The Gold Room: Mike Bauman


In a wide-ranging conversation occasioned by the release of Ghost in the Shell, LiteGear co-owner and lighting pro extraordinaire Mike Bauman educated me about the state of the art in lighting tools and techniques. DP Jess Hall, BSC enlisted Bauman in his quest to precisely control the color and quality of light in the futuristic tale, which he shot mostly on the large format ARRI ALEXA 65 using customized Sphero lenses from Panavision, in addition to other distinctive glass. Surprisingly, the goal was often to limit the clarity of the image.

“It goes against every instinct about trying to make a good image,” says Bauman. “You’ve got to check yourself. We’re not trying to make ugly images, but we’re trying to devalue the image. In a normal visual vocabulary, you’re trying to polish. Here, it’s all about low-res. The entire movie is pushed. The lenses are low resolution, with interesting flaws. There are no key blacks. It’s an interesting challenge. As Jess says, it’s not about making it look like a perfume commercial.”

Hall approached the project from a color perspective. He tailored a palette of 28 specific hues, and Mike’s main challenge early on was to deliver those colors in the lighting in a perfectly repeatable way. The first steps were taken on commercial shoots and in preproduction tests. Bauman, Hall, digital imaging technician Michael Urban and lighting technician Matt Ardine gathered to hone their strategy.

The project was unfolding concurrently with LiteGear’s efforts to create the next generation of LED fixtures. The company was in the very early stages of experimenting with the six-color approach that added high CRI daylight and high CRI tungsten emitters to RGBA.

“It became very clear that conventional instruments wouldn’t work for this picture given what they had to do and where the color space had to be,” says Mike. “At LiteGear, we had been experimenting with a six-color mixing system. And as Jess started to mess around with the color space, these prototype lamps fit well as practical sources to be built into the set. We were also experimenting with other units, to create a particular yellow, for example. What’s that combination on a SkyPanel and what’s that combination on six-color LiteRibbon? What’s that combination on a Creamsource, and a Digital Sputnik?

“Eventually we came up with criteria for these color spaces,” he says. “I was taking spectrometer readings so I could get the X-Y coordinates on them, and know exactly where they fell in the spectrum, and how they translated down the line in the workflow.”

The production company brought the team to New Zealand to ensure that the experiments accurately translated into practical use. “ARRI’s newest software for their SkyPanel gives you the ability to punch in coordinates and match the color,” says Mike. “That’s fantastic, but it wasn’t available then, so it was up to me to maintain this color space consistently. Dave Brown, who was the gaffer and is a great guy, was there helping to integrate everything.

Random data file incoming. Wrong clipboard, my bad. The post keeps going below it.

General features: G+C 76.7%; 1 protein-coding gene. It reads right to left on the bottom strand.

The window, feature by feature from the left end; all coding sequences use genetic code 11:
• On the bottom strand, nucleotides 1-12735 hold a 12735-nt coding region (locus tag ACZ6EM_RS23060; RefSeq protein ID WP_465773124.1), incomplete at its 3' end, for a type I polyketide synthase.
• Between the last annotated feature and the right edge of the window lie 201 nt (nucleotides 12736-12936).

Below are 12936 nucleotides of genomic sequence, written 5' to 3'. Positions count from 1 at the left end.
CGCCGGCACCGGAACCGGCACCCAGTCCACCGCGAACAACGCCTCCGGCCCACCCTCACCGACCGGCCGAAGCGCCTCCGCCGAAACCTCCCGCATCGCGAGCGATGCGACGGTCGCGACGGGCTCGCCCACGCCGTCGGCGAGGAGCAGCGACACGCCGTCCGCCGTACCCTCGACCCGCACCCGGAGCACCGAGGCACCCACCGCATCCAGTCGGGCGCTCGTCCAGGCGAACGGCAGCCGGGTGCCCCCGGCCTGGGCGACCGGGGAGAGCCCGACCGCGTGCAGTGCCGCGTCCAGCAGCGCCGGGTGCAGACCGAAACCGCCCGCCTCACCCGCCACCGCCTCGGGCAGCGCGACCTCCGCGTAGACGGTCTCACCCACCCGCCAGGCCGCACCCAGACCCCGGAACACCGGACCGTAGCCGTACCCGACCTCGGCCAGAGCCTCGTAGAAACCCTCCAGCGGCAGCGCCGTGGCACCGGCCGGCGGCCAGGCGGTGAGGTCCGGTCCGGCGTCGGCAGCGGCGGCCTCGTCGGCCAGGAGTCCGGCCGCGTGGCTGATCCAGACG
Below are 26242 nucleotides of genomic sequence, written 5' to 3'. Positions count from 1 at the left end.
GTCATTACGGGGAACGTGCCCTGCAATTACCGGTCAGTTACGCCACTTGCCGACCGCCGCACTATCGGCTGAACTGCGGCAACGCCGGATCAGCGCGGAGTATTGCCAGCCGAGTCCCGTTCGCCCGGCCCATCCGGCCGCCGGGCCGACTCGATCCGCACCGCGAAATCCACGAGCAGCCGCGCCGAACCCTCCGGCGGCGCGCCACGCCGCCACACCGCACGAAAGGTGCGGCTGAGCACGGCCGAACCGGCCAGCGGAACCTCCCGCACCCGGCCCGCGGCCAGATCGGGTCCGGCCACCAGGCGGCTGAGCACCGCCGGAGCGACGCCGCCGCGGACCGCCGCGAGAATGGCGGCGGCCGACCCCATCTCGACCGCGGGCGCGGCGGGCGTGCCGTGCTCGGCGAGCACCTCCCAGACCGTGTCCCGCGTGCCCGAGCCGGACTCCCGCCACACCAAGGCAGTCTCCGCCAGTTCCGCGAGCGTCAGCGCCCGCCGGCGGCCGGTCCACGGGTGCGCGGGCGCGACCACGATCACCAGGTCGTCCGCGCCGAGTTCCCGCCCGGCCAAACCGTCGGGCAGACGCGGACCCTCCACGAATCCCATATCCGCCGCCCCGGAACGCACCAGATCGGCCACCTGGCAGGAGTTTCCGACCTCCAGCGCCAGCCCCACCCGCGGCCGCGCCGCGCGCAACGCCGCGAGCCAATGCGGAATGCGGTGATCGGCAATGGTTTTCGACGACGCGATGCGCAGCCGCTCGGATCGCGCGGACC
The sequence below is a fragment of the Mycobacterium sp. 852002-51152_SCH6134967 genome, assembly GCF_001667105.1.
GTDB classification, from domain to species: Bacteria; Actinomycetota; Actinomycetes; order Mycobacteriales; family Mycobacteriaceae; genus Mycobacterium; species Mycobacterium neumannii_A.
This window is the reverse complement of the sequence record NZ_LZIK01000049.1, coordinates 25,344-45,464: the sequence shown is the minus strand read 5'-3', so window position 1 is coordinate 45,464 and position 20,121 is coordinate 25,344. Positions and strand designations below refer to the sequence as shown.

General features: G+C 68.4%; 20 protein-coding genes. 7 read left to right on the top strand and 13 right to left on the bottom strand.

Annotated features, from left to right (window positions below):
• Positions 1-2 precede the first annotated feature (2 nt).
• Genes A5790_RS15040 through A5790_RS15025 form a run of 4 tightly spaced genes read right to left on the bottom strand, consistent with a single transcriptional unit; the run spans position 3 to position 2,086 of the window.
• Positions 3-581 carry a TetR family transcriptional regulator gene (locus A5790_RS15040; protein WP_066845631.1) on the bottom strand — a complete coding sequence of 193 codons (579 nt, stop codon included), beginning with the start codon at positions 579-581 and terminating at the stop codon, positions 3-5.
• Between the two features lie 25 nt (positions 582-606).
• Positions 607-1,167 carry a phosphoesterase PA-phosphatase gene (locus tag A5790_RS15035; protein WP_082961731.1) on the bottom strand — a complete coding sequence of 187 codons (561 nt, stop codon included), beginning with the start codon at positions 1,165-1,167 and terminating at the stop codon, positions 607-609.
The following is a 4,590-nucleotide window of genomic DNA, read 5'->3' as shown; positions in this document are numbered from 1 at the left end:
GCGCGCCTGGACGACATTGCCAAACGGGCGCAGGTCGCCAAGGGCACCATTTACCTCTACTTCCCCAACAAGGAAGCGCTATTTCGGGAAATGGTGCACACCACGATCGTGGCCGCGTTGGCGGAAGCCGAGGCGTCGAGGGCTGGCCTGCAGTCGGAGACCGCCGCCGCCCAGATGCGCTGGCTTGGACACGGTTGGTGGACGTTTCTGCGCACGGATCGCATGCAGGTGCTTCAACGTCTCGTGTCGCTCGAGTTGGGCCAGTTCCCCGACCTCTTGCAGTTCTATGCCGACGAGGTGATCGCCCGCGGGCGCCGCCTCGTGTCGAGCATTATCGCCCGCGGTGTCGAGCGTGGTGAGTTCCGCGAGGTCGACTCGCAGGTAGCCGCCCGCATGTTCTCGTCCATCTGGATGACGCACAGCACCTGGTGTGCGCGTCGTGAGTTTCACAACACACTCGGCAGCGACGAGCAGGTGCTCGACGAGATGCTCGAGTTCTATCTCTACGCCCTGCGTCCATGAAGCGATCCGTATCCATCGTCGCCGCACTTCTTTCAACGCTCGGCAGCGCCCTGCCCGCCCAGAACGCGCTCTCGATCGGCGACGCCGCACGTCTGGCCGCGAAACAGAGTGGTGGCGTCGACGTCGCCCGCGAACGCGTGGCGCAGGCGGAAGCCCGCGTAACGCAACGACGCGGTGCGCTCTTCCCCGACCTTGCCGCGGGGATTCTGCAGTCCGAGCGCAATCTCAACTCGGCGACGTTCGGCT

“Working with Jess certainly accelerated our efforts,” says Mike. “Essentially, you would have one chip with four emitters inside, and next to it, a high CRI daylight and a high CRI tungsten emitter. You can take a primary color and desaturate it using the high CRI source. You have a clean chip with which to do it, which is an advantage. Especially given the sensitivity of today’s digital sensors, manufacturers are working on finding the best way to get to this. At those low light levels, you’ve got to be very selective on what product you’re using to mix color. Depending how it’s generated, it’ll play really well if you’re at 20 footcandles or above. But as soon as you get down to that really small area, that’s where it gets tricky.

“ARRI uses a four-color system,” says Mike. “ETC and all their stuff uses a seven-color system. Chroma-Q uses a five-color system. Kino uses a five-color system for their new Select series. Everybody’s got a different way of kind of getting to the same space, and it’s interesting to see, talking to all these different manufacturers, what works and what doesn’t.”

On Ghost in the Shell, four types of LED fixtures did the lion’s share of work: the SkyPanel, the Creamsource Sky, the Digital Sputnik, and the six-color LiteRibbon. All the manufacturers were working hard to upgrade their products throughout the shoot. Mike says that the collaboration between the technicians and the DP is at the heart of what he does as a gaffer and as a principal at LiteGear.

“I’m out in the field, doing it and seeing where things are headed, and that gives us excellent feedback,” he says. “Things are constantly evolving. These days, my conversations with people about LEDs start with how they love everything about the technology, but go on to describe the light they produce as perhaps a bit boring and too perfect. So we’re experimenting with ways to add more character to the light. We have amazing image capture and resolution, but this perfect image capture device combined with super clean, gorgeous light sources doesn’t necessarily end in an image that people are satisfied with. And that’s what keeps it interesting!”